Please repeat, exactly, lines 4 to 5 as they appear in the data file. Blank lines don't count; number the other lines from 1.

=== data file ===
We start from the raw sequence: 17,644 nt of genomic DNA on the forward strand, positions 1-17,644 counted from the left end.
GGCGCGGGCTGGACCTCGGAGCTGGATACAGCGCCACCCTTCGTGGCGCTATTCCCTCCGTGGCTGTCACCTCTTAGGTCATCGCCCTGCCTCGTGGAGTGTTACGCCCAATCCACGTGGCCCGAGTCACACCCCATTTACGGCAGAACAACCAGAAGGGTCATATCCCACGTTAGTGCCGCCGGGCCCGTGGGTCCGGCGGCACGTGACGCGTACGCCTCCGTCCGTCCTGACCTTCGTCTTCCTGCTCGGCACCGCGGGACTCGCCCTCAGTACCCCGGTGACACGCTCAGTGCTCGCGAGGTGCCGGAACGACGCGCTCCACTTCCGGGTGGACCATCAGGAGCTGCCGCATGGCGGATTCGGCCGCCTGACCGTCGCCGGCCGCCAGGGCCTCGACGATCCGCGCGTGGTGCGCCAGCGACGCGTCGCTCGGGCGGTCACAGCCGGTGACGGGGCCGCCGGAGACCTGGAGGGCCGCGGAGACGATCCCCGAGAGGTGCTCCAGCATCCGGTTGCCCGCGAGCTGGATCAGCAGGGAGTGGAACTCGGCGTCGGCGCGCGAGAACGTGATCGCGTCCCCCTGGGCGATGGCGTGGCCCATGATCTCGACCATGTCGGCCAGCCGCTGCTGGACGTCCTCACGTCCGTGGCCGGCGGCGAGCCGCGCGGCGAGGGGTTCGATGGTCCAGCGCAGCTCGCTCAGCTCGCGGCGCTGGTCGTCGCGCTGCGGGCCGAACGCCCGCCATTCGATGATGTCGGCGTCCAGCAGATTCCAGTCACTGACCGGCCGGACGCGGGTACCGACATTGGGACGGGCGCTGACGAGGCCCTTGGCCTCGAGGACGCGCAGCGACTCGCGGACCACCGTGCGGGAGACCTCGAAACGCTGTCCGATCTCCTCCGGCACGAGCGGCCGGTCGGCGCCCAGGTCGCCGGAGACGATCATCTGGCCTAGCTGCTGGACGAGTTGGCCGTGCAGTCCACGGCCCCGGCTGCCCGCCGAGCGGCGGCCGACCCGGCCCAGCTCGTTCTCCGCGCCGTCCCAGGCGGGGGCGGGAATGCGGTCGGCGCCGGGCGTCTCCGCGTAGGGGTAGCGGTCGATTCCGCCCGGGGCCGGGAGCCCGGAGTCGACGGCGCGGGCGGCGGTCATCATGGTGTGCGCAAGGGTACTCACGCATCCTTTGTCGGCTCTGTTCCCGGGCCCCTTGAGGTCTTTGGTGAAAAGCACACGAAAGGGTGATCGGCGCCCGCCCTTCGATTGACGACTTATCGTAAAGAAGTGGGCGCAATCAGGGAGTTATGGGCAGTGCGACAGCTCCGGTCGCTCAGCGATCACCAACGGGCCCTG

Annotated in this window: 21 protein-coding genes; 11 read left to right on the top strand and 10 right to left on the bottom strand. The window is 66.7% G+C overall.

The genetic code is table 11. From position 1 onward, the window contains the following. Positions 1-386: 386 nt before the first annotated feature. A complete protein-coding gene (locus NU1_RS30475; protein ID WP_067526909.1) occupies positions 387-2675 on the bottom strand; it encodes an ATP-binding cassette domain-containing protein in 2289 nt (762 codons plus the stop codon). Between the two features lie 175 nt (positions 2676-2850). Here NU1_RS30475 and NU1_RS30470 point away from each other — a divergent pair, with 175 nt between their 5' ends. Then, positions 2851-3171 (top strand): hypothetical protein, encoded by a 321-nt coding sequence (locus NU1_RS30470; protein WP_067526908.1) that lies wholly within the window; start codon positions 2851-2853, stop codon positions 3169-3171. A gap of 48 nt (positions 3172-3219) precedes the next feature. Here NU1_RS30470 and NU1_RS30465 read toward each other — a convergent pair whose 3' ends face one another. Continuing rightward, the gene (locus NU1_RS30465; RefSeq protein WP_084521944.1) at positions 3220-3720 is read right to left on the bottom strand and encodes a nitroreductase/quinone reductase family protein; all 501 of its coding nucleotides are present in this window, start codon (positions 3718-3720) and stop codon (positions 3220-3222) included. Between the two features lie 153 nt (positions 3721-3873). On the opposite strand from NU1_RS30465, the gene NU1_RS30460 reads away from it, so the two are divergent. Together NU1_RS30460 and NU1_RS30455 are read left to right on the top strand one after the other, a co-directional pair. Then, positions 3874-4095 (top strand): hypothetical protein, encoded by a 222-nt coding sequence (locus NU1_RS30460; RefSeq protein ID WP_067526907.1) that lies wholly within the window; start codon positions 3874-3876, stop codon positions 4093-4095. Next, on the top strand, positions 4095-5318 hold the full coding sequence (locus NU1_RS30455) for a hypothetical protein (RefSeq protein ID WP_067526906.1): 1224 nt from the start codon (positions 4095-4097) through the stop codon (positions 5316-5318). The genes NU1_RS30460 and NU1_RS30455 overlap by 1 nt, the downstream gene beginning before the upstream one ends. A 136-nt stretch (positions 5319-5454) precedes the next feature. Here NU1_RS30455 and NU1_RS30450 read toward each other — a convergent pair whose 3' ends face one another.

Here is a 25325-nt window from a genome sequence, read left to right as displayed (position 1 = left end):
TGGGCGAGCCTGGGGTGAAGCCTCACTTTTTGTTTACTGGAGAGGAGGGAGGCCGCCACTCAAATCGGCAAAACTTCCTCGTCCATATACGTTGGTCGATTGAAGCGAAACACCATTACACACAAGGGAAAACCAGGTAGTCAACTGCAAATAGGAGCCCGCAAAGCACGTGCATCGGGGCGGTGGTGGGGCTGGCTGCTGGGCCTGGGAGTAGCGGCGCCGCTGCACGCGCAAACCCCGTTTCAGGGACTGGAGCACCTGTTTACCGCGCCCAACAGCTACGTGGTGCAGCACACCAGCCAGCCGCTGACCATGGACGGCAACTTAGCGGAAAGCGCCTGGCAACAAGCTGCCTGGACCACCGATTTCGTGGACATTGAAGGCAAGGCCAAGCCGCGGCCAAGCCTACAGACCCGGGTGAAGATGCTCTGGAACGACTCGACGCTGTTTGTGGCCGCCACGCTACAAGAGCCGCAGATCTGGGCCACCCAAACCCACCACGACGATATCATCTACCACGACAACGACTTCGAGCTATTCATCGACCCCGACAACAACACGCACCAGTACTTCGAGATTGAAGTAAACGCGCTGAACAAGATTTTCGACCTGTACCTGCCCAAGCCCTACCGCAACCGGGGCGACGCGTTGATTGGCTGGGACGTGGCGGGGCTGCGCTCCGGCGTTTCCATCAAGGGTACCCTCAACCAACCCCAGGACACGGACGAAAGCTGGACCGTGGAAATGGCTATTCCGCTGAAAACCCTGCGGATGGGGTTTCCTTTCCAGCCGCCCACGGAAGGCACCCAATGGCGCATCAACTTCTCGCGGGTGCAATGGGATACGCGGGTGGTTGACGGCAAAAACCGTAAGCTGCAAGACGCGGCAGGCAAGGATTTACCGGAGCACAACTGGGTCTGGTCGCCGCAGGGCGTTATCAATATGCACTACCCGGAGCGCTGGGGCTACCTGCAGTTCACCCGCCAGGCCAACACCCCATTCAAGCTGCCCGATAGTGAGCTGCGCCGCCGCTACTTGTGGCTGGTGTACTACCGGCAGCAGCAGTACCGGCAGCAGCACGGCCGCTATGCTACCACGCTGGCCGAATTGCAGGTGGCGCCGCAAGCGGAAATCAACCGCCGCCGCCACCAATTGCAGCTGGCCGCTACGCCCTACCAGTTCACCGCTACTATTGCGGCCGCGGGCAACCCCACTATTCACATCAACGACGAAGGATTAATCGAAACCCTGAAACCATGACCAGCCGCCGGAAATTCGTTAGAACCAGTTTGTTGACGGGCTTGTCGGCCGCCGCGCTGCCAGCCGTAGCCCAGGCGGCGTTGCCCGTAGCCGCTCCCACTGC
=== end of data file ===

The genetic code is table 11. From position 1 onward, the window contains the following. Positions 1-386: 386 nt before the first annotated feature. A complete protein-coding gene (locus NU1_RS30475; protein ID WP_067526909.1) occupies positions 387-2675 on the bottom strand; it encodes an ATP-binding cassette domain-containing protein in 2289 nt (762 codons plus the stop codon). Between the two features lie 175 nt (positions 2676-2850). Here NU1_RS30475 and NU1_RS30470 point away from each other — a divergent pair, with 175 nt between their 5' ends. Then, positions 2851-3171 (top strand): hypothetical protein, encoded by a 321-nt coding sequence (locus NU1_RS30470; protein WP_067526908.1) that lies wholly within the window; start codon positions 2851-2853, stop codon positions 3169-3171. A gap of 48 nt (positions 3172-3219) precedes the next feature. Here NU1_RS30470 and NU1_RS30465 read toward each other — a convergent pair whose 3' ends face one another. Continuing rightward, the gene (locus NU1_RS30465; RefSeq protein WP_084521944.1) at positions 3220-3720 is read right to left on the bottom strand and encodes a nitroreductase/quinone reductase family protein; all 501 of its coding nucleotides are present in this window, start codon (positions 3718-3720) and stop codon (positions 3220-3222) included. Between the two features lie 153 nt (positions 3721-3873). On the opposite strand from NU1_RS30465, the gene NU1_RS30460 reads away from it, so the two are divergent. Together NU1_RS30460 and NU1_RS30455 are read left to right on the top strand one after the other, a co-directional pair. Then, positions 3874-4095 (top strand): hypothetical protein, encoded by a 222-nt coding sequence (locus NU1_RS30460; RefSeq protein ID WP_067526907.1) that lies wholly within the window; start codon positions 3874-3876, stop codon positions 4093-4095. Next, on the top strand, positions 4095-5318 hold the full coding sequence (locus NU1_RS30455) for a hypothetical protein (RefSeq protein ID WP_067526906.1): 1224 nt from the start codon (positions 4095-4097) through the stop codon (positions 5316-5318). The genes NU1_RS30460 and NU1_RS30455 overlap by 1 nt, the downstream gene beginning before the upstream one ends. A 136-nt stretch (positions 5319-5454) precedes the next feature. Here NU1_RS30455 and NU1_RS30450 read toward each other — a convergent pair whose 3' ends face one another.

Here is a 25325-nt window from a genome sequence, read left to right as displayed (position 1 = left end):